How are digital technologies transforming the customer experience? Below are the four most promising ways. 

  1. Performing analytics and implementing automation 

Predictive analytics and modeling, where data from a variety of sources, such as weather and temperature data, is combined and interpreted, can encourage preventive actions by customers.  

  1. Influencing behavioural change 

While we should all be using less water, changing ingrained behaviors is often very difficult. Digitization in the water industry, however, makes it possible to use data to identify peaks in household usage, helping people understand consumption trends and change their habits.

  1. Create and engage communities 

Digital tools are meeting a need for greater consumer / user engagement and creating the conditions for establishing a relationship that goes beyond the functional contact of customer service and problem solving. New online platforms are making it easier for customers in the same community, whether defined locally or along lines, to interact with the company and with each other, and the data from these conversations are used to improve the service itself.

  1. Gain autonomy (and freedom) 

The ability to perform some important user management tasks autonomously, in a way that could be defined as “digital self-service,” contributes to making organizations more cost-efficient and also gives customers greater control over their spending. As a result, customers are more engaged and aware of the water service and their role within it, and the company can operate more quickly and effectively. 

In all four of the digitization developments we’ve briefly described, we’re not so much talking about transformations related to the specific use of a tool, but rather the construction of a new conversational framework in which customers and firms can experience different – and more balanced – forms of interaction. In other words, what these technologies enable, both as a whole and individually, is a more informed and effective dialogue.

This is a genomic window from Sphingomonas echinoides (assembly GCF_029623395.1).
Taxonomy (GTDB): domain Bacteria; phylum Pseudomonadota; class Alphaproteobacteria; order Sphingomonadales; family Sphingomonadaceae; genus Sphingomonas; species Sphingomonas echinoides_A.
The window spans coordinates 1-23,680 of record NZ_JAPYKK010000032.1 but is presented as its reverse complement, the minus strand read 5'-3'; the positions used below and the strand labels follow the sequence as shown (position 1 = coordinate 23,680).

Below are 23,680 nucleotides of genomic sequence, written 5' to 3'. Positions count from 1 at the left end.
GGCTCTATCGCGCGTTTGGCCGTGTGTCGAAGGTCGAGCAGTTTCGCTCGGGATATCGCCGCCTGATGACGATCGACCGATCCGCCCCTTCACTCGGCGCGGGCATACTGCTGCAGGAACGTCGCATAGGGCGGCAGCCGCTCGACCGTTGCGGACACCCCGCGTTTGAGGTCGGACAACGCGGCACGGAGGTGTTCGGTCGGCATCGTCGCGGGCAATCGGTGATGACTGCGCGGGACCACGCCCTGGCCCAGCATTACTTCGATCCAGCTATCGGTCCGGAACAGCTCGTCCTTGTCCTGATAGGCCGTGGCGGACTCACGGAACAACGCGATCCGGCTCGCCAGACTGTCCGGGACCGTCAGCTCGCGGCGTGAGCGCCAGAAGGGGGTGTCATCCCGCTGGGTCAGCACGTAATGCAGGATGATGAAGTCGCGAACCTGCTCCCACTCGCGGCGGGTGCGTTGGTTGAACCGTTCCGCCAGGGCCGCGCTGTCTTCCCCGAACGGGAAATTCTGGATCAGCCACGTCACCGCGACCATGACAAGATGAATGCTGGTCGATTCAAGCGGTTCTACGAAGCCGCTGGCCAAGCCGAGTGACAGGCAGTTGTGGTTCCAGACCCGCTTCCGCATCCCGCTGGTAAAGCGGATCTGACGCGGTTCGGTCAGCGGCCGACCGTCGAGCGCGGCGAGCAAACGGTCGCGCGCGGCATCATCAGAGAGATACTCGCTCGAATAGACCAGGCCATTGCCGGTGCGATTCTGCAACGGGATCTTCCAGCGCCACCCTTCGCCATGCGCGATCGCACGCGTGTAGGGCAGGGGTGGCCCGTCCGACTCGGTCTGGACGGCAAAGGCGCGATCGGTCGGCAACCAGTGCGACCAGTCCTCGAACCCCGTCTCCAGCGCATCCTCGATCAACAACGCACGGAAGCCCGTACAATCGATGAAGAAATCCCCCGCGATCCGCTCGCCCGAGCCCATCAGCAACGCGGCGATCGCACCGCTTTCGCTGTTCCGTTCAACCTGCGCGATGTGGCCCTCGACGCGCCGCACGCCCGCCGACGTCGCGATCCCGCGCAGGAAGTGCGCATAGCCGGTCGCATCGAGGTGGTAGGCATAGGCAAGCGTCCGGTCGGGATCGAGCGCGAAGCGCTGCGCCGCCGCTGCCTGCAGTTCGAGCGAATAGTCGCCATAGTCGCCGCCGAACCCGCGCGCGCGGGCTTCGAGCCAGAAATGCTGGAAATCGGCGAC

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The document experience: Intelligent systems for customer communication 

 We have stated several times throughout this article that data are an invaluable source of value, even for a company that operates in the water cycle: every interaction with the customer produces information that can be used to better understand consumption routines, communicate even more effectively and offer the right product at the right time. Every day, in the various ganglia of the integrated water cycle, a considerable amount of documents is generated, and to manage this potentially boundless library, digital technology solutions are needed that have been developed to offer an efficient document experience

For almost 20 years, Doxee has been designing targeted digitization strategies for its clients and helping them extract value from data to transform it into communications and relationships: From the processing and enrichment of complex data, to the administration of articulated workflows to generate documents and distribute them to recipients through digital and paper channels, in a way that is personalized and through an omnichannel mode. Doxee offers expertise and technological excellence to support the digital transformation path through specific functionalities:  

  • Data processing to optimize document production and distribution processes  
  • Dematerialization of processes for invoicing and storage 
  • Transformation of every transactional document into a formidable tool for developing relationships with customers, laying the foundation for lasting business growth  


A new conversational framework for the water sector 

Whether we’re talking about modes of use that allow for autonomy in managing users, products or tools for enhancing IT management, or innovative solutions for document management, we want to emphasize that we’re not just talking about transformation linked to the specific use of a tool, but rather the construction of a new conversational framework where all the parties involved can experiment with different and more balanced forms of interaction. 

In other words, digital technologies increasingly allow, both as a whole and individually, the possibility of establishing a true, more informed and effective dialog. 


Innovative technologies are transforming organizations operating in the water sector, both in their industrial and organizational structure and in the way they approach their customers.